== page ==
Producer Jess Jackson once called Chile “California inverted.” The long, narrow South American nation does indeed geographically resemble California and produces a wide range of wines and styles. Long lumped with its neighbor Argentina on many lists, Chilean wines are finally separating themselves from the pack and getting some of the attention they deserve.
According to the Beverage Information Group, Cheers’ parent company, Chilean wine sales were up 107.2 percent in 2009. According to Woodside, Ca.-based Gomberg, Fredrikson and Associates, carménère is Chile’s strongest red grape varietal on the U.S. market and was up by eight percent in 2010. Pinot noir was just behind it with an increase of seven percent and red blends have grown by four percent through December of 2010. On the white side, sauvignon blanc was up by 14 percent through December, chardonnay by three percent and white blends were down by 19 percent.
New York-based Wines of Chile USA—a not for profit trade marketing organization—has 93 winery members that represent approximately 93 percent of the imports into the U.S., according to Lori Tieszen, the group’s executive director. In general Chile exports approximately 68 percent of all its production, she notes.
Operators said price points, familiar grape varietals and easy drinking flavors all account for why Chilean selections are popular on their lists. “The image and profile of Chile in our guests’ perception seems to be one of excellent price-to-quality ratio and generally very strong values,” confirms Peter Kasperski, the owner of Cowboy Ciao restaurant and Kazimierz World Wine Bar, the first serving modern American food and the second global small plates. Both are located in Scottsdale, Arizona.
Kasperski says that he generally carries 20 to 30 different Chilean wines on his lists, priced from $16 to $90 by the bottle and $6 to $29 by the glass. He adds that value is key to their sales at his restaurants and that the bulk of them are priced at less than $30 a bottle. “Tourism doesn’t drive Chilean wine sales for us,” he notes. “Locals, on the other hand, are generally searching for better values and lower price points, which is where the bulk of Chilean wines sell.”
Chile produces good to great reds at a fair price point, notes Tylor Field III, vice president of wine and spirits at the 77-location Morton’s The Steakhouse. He carries four different Chilean selections, priced from $45 to $150 by the bottle and none by the glass. “We serve mostly steak so the reds are the only table wines we offer from Chile.” He notes that cabernet sauvignons from producers like Concha y Toro Don Melchor, Casa Lapostolle and Clos Apalta are popular brands.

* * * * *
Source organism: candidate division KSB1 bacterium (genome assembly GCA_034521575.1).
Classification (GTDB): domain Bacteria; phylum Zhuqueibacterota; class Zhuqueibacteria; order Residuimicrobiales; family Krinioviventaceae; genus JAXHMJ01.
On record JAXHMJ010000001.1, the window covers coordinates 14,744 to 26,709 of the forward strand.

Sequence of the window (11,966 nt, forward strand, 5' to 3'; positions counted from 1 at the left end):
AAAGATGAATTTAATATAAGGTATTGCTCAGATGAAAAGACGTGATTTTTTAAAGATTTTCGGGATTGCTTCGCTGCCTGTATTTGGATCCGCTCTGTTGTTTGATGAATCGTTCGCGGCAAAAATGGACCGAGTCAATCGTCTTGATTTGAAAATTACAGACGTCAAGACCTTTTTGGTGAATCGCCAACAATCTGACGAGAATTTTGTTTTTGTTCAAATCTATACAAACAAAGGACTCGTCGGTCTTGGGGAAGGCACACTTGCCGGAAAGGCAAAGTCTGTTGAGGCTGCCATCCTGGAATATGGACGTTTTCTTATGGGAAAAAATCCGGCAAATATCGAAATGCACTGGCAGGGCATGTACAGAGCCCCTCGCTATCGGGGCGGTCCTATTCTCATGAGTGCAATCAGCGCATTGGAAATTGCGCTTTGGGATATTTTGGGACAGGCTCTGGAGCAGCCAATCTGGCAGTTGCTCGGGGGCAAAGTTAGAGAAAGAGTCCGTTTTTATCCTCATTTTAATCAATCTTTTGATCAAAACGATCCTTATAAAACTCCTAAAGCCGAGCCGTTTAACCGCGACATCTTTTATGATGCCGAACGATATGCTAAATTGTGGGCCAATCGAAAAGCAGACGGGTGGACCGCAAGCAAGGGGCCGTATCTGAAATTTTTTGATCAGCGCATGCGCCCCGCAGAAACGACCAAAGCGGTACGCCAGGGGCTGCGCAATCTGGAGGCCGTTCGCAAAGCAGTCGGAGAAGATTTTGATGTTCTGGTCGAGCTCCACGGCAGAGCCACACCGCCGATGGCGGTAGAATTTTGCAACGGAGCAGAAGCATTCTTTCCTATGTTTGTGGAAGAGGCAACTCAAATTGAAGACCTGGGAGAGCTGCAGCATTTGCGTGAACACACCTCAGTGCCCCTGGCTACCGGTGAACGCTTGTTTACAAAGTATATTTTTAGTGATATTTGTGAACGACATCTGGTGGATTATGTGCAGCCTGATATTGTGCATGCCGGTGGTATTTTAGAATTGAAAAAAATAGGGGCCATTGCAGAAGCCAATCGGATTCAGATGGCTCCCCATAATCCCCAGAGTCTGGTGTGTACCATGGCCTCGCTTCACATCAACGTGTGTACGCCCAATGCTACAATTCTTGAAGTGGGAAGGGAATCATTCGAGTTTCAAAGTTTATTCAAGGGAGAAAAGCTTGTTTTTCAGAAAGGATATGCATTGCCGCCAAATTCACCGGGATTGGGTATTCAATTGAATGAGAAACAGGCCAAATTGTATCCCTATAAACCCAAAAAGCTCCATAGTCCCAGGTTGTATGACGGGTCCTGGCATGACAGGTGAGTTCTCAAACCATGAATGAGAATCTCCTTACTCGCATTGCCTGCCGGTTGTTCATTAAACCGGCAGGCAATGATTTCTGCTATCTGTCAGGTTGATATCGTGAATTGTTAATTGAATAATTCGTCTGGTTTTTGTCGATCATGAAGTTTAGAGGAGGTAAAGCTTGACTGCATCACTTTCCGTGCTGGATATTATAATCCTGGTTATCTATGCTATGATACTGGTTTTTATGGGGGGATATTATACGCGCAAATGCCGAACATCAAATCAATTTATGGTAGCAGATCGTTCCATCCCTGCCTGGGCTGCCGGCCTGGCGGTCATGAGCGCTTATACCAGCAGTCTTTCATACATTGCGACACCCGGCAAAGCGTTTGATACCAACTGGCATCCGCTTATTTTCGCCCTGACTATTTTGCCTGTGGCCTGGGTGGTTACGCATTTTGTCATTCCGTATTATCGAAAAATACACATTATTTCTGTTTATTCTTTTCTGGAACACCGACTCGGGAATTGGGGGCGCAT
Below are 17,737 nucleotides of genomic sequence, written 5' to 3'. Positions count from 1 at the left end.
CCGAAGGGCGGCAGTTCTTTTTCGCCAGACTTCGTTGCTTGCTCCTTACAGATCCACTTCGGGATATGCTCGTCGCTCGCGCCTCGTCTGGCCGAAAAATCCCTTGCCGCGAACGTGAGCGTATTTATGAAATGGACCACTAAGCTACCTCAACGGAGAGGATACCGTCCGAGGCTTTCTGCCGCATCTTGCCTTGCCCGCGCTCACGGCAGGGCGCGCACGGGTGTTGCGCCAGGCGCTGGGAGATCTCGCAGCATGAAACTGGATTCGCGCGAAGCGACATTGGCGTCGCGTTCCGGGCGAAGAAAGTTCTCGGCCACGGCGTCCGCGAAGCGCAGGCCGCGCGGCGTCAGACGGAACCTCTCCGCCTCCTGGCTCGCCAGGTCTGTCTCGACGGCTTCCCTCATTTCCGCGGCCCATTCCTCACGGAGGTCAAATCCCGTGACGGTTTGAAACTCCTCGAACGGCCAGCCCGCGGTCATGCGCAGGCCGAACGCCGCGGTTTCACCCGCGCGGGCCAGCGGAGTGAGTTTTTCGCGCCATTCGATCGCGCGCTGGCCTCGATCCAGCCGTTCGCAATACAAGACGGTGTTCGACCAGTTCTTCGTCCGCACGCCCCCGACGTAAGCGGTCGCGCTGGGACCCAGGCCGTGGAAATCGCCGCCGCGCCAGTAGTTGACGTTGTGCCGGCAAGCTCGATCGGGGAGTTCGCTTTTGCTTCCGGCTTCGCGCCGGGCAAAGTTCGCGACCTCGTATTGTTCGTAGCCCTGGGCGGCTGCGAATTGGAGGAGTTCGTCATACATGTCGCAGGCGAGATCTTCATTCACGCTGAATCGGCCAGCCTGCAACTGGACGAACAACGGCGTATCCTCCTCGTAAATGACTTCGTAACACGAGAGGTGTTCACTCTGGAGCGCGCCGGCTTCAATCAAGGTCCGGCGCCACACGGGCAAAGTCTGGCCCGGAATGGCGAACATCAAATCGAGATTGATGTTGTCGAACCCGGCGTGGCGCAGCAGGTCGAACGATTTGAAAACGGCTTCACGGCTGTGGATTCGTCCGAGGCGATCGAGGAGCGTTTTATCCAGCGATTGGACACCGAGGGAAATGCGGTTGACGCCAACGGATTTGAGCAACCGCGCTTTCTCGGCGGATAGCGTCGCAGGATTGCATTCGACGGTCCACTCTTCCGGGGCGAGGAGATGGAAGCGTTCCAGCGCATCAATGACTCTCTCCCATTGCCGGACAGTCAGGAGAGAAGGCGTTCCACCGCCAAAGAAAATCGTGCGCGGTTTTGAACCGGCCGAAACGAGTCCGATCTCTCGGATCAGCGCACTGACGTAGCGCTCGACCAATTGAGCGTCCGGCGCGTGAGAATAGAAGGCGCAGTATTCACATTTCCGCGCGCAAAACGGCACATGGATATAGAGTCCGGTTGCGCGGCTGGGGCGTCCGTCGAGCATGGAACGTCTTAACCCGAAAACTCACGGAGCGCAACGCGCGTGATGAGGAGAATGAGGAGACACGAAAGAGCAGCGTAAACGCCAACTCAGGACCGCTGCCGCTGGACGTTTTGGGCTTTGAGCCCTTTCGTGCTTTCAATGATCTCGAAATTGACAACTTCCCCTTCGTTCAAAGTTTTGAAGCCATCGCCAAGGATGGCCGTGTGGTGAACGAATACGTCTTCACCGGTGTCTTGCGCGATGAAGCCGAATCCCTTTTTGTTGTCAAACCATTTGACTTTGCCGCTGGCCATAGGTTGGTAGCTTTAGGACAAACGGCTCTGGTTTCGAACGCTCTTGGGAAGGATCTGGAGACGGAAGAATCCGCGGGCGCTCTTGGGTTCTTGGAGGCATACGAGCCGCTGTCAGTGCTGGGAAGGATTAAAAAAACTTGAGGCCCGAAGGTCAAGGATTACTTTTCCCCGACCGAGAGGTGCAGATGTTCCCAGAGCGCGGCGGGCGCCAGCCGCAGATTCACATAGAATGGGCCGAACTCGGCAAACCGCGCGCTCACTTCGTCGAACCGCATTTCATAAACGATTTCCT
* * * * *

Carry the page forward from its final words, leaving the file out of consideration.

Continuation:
Operators also note that their customers often feel comfortable ordering Chilean wines off lists as they are acquainted with the grape varieties used. “Chilean wines with familiar varietals [sauvignon blanc, merlot, cab and chard] sell themselves,” notes Kasperski. “More obscure varietals or expensive offerings need to be presented as flights or by the glass to get a bottle sale to follow.”
Sandy Block, master of wine and vice president of beverage at 33-location Legal Sea Foods, also says that the positive perception of Chilean wines makes them easy to sell. He adds that the upper-end ones are often a hand-sell. He carries 12 to 15 Chilean wines at his different locations, priced from $23 to $75 by the bottle and $7.50 to $10.50 by the glass. He says the number of Chilean wines he has featured over the past few years has stayed stable.
“The whites are clean and fresh and pair best with seafood and veggie tapas. The reds are generally medium weight and fruit-driven styles and work best with red meats,” says Ken Collura, wine director at Andina, a one-location Peruvian restaurant in Portland, Oregon. He generally carries 18 to 20 different Chilean wines at any time, priced from $28 to $145 a bottle and $7 to $10 a glass.
He adds that the quality of Chilean wines, “continues to improve every year.” Block also confirms that the country’s reputation for wine production continues to improve every year.
A Wine to Hang its Hat On
Chile is know for both single-varietal reds and whites as well as blends that usually make use of the Bordeaux red varietals. Carménère is certainly Chile’s flagship and top varietal and more syrahs and pinot noirs are being produced. This has given operators many more choices about how to merchandise and pair these wines, but may have made Chile harder to understand and market as it doesn’t have one super-strong image to sell its wines (as Argentina has cowboys, red meat and malbec).
“The lack of a category kingpin like malbec or pinot noir holds the region back from greater success. If carménère became the new shiraz or torrontés the new pinot grigio that could change,” says Kasperski. He adds that, “Argentina is a bigger part of our program due to the recent juggernaut that malbec has become, but in turn that has opened guests’ minds up to trying wines from Chile, Uruguay and even Mexico.”
In some ways the fact that Chilean wines are a stand alone category with few direct competitors can be positive for on-premise sales. They have “no real competition,” notes Block. “They are perceived as separate.”
Perhaps that sense of standing alone and differentiating themselves from the pack will continue to help Chilean wines build their presence on-premise.